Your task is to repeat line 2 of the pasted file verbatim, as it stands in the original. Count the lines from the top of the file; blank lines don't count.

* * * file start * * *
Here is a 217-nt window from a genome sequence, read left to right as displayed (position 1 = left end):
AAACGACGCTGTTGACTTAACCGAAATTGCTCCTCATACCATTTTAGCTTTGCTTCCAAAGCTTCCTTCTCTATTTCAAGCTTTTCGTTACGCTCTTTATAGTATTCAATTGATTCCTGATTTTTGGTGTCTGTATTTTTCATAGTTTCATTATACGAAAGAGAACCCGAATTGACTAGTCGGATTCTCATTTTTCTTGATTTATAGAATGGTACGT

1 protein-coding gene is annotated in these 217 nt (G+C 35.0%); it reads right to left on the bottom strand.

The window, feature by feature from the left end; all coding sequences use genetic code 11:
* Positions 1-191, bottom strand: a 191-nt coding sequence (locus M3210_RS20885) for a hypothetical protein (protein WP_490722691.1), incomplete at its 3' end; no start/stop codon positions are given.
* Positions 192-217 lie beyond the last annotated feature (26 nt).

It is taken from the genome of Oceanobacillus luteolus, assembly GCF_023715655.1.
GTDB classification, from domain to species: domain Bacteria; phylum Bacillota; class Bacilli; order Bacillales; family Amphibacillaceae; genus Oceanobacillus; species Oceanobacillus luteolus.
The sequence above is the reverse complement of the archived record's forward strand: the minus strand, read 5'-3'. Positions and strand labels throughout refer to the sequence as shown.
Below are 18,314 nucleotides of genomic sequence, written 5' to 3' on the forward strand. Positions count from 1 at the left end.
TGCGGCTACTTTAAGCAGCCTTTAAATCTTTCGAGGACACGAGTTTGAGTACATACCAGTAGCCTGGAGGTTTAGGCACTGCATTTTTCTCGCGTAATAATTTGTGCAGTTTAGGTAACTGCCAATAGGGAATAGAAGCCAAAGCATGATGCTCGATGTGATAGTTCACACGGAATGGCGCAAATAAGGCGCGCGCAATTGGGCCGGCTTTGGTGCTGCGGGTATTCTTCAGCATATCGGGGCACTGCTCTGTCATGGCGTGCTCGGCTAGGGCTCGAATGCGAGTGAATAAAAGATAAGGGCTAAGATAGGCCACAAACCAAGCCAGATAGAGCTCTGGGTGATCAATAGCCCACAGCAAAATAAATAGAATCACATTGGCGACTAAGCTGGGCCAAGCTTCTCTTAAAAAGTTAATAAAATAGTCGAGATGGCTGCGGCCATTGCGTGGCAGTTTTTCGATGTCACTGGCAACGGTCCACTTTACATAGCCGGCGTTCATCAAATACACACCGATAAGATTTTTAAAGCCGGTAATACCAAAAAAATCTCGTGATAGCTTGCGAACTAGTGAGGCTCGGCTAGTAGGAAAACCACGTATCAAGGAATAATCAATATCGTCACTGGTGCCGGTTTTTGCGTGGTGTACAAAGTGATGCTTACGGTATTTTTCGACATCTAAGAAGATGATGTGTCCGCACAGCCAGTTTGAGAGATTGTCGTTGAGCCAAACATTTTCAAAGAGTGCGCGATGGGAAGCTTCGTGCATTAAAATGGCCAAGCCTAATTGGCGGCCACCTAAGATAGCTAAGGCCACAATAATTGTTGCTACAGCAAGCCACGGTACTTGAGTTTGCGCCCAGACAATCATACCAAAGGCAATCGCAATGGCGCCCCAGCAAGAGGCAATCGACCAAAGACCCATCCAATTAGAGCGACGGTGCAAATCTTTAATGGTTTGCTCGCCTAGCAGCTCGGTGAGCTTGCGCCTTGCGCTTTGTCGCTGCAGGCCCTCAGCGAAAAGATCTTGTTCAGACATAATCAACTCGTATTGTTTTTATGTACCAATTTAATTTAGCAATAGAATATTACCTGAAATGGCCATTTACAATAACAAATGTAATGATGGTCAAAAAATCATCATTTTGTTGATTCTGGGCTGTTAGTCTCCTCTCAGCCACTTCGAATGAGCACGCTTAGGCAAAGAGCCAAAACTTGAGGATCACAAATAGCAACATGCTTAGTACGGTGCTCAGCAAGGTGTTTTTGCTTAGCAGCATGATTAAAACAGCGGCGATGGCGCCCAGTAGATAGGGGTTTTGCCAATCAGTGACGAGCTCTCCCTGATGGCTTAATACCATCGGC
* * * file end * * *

AAACGACGCTGTTGACTTAACCGAAATTGCTCCTCATACCATTTTAGCTTTGCTTCCAAAGCTTCCTTCTCTATTTCAAGCTTTTCGTTACGCTCTTTATAGTATTCAATTGATTCCTGATTTTTGGTGTCTGTATTTTTCATAGTTTCATTATACGAAAGAGAACCCGAATTGACTAGTCGGATTCTCATTTTTCTTGATTTATAGAATGGTACGT